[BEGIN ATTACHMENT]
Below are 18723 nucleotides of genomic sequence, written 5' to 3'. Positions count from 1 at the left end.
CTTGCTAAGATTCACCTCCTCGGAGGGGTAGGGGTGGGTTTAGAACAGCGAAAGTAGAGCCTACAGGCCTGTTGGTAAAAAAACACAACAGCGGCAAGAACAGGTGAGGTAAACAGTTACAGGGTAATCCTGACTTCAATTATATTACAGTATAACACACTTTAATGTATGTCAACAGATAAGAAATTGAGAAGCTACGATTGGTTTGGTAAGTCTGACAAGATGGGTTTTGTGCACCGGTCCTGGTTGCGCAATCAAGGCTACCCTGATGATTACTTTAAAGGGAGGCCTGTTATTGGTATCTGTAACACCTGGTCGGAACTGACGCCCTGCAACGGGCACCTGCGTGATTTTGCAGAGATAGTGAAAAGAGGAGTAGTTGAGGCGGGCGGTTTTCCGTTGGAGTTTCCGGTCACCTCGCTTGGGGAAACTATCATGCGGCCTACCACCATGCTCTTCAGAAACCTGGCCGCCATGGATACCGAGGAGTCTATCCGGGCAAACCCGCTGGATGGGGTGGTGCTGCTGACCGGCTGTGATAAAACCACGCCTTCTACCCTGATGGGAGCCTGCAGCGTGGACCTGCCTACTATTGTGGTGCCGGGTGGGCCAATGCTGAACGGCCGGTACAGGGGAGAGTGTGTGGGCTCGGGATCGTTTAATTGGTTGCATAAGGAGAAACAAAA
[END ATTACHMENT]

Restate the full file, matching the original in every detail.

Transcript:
Below are 18723 nucleotides of genomic sequence, written 5' to 3'. Positions count from 1 at the left end.
CTTGCTAAGATTCACCTCCTCGGAGGGGTAGGGGTGGGTTTAGAACAGCGAAAGTAGAGCCTACAGGCCTGTTGGTAAAAAAACACAACAGCGGCAAGAACAGGTGAGGTAAACAGTTACAGGGTAATCCTGACTTCAATTATATTACAGTATAACACACTTTAATGTATGTCAACAGATAAGAAATTGAGAAGCTACGATTGGTTTGGTAAGTCTGACAAGATGGGTTTTGTGCACCGGTCCTGGTTGCGCAATCAAGGCTACCCTGATGATTACTTTAAAGGGAGGCCTGTTATTGGTATCTGTAACACCTGGTCGGAACTGACGCCCTGCAACGGGCACCTGCGTGATTTTGCAGAGATAGTGAAAAGAGGAGTAGTTGAGGCGGGCGGTTTTCCGTTGGAGTTTCCGGTCACCTCGCTTGGGGAAACTATCATGCGGCCTACCACCATGCTCTTCAGAAACCTGGCCGCCATGGATACCGAGGAGTCTATCCGGGCAAACCCGCTGGATGGGGTGGTGCTGCTGACCGGCTGTGATAAAACCACGCCTTCTACCCTGATGGGAGCCTGCAGCGTGGACCTGCCTACTATTGTGGTGCCGGGTGGGCCAATGCTGAACGGCCGGTACAGGGGAGAGTGTGTGGGCTCGGGATCGTTTAATTGGTTGCATAAGGAGAAACAAAA